In 1956, Dressier described a syndrome occurring in the first few days to several weeks following myocardial infarction which involved fever, pericarditis, and pleuritis. The incidence of this post-myocardial infarction syndrome is 6-25%. Autopsy studies have shown that it is very common to have a localized area of pericarditis overlying the area of infarcted myocardium. Typically, patients with Dressler’s syndrome have a low-grade fever and a pericardial friction rub. When the pain is severe, a short course of high-dose aspirin will usually relieve the pain within 48 hours.
1Describe the physical findings of constrictive pericarditis.
The neck is the starting point as the jugular venous pattern is the most important part of the examination in this condition.
Jugular veins: The jugular veins are distended with prominent X and Y descents. There is usually an increase in the height of the jugular venous pulsation with inspiration (Kussmaul’s sign).
Lungs: The lung fields are usually clear. Sometimes, a pleural effusion may be present and can be a clue to pericardial constriction in patients being evaluated for isolated pleural effusion of unknown etiology.
Heart: The apical impulse is usually soft and diffuse. S[ and S2 may be decreased in intensity. A diastolic pericardial knock may be heard along the left sternal border. The pericardial knock is a loud sound occurring early in diastole (0.09-0.12 seconds after A2) and sometimes accentuated with inspiration. Pericardial knocks may be confused with an S3 but may be distinguished by a higher acoustic frequency and earlier occurrence than an S3.
Abdomen: There may be distention from ascites. The liver is enlarged and pulsatile. In chronic cases, the spleen may also be enlarged.
Extremities: Peripheral edema is present.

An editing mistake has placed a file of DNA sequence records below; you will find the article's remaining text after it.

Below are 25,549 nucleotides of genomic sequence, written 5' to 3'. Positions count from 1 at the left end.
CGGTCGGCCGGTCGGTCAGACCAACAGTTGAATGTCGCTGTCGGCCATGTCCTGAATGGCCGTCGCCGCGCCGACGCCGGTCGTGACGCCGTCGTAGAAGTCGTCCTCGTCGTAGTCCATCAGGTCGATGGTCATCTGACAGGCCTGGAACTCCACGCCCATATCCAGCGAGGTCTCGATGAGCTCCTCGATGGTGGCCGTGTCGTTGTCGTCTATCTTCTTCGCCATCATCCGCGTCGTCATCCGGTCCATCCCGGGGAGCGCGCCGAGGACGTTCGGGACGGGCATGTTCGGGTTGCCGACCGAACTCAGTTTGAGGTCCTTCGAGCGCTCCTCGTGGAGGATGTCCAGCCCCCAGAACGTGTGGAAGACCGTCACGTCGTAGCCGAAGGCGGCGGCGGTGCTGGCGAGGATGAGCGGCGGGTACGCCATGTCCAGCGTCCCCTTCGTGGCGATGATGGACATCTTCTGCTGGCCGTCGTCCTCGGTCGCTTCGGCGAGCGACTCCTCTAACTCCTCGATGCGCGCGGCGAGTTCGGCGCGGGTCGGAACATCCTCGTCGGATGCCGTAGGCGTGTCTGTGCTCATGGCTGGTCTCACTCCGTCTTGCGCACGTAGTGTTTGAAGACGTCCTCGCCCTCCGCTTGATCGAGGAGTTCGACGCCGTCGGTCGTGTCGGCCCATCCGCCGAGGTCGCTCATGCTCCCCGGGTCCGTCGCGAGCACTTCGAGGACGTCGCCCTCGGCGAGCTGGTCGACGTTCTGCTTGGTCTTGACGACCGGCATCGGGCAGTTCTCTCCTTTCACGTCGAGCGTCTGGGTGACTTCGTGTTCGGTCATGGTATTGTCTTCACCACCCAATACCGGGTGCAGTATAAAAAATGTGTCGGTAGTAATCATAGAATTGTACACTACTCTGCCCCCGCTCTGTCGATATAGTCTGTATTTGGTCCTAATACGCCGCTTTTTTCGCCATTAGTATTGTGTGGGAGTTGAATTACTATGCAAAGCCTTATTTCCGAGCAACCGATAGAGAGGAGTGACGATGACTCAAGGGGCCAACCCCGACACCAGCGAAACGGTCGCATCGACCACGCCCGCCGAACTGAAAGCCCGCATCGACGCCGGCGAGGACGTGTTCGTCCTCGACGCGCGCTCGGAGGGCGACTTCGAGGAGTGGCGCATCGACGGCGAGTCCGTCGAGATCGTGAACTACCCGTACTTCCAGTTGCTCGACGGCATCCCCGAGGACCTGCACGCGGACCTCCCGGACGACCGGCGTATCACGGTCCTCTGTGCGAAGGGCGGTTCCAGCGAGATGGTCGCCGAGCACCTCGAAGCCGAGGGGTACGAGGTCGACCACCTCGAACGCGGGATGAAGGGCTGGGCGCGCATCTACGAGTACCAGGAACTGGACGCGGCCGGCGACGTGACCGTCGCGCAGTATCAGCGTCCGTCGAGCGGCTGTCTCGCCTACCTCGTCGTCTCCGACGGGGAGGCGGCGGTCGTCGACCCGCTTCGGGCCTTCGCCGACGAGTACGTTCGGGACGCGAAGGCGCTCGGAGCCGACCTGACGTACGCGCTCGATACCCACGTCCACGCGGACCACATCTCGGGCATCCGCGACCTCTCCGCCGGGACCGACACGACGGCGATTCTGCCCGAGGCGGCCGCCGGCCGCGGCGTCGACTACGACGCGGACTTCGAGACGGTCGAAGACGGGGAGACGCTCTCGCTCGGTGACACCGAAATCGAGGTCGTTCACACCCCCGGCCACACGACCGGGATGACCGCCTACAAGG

How is the diagnosis of constrictive pericarditis made in the cardiac catheterization laboratory?
Arterial and central venous (usually femoral) catheters are placed so that the right and left heart pressures can be measured and recorded simultaneously. When constriction is present, both right and left ventricular diastolic pressures are elevated and virtually identical (5 mmHg in difference). The right atrial pressure waveform has steep X and Y descents and may show Kussmaul’s sign, i.e., rise during inspiration. The right and left ventricular pressure curves may show the classic square root sign,‚ which represents an early diastolic dip in pressure followed by a plateau. The plateau occurs because the constricting pericardium abruptly limits ventricular filling. The characteristic dip and plateau may be difficult or impossible to see during tachycardia. Restrictive cardiomyopathies may have many of the same hemodynamic findings as constrictive pericarditis, and the distinction between the two processes can sometimes be difficult.
How does tuberculous pericarditis present clinically?
Although tuberculosis has become less common in industrialized nations in the last 30 years, it is still seen in patients from developing countries such as Africa and Asia and in association with the acquired immunodeficiency syndrome (AIDS). The incidence of tuberculous pericarditis in patients with pulmonary tuberculosis has ranged from 1-8% in several studies. Common physical findings are fever, pericardial rub, and hepatomegaly. Pulmonary infiltrates have been present in 32-72% of patients in different studies. Tuberculin skin testing is usually positive unless the patient has skin test anergy. Tubercle bacilli are often not found on stained smears of pericardial fluid. Therefore, pericardial biopsy in addition to pericardiocentesis provides a higher probability of definitive diagnosis.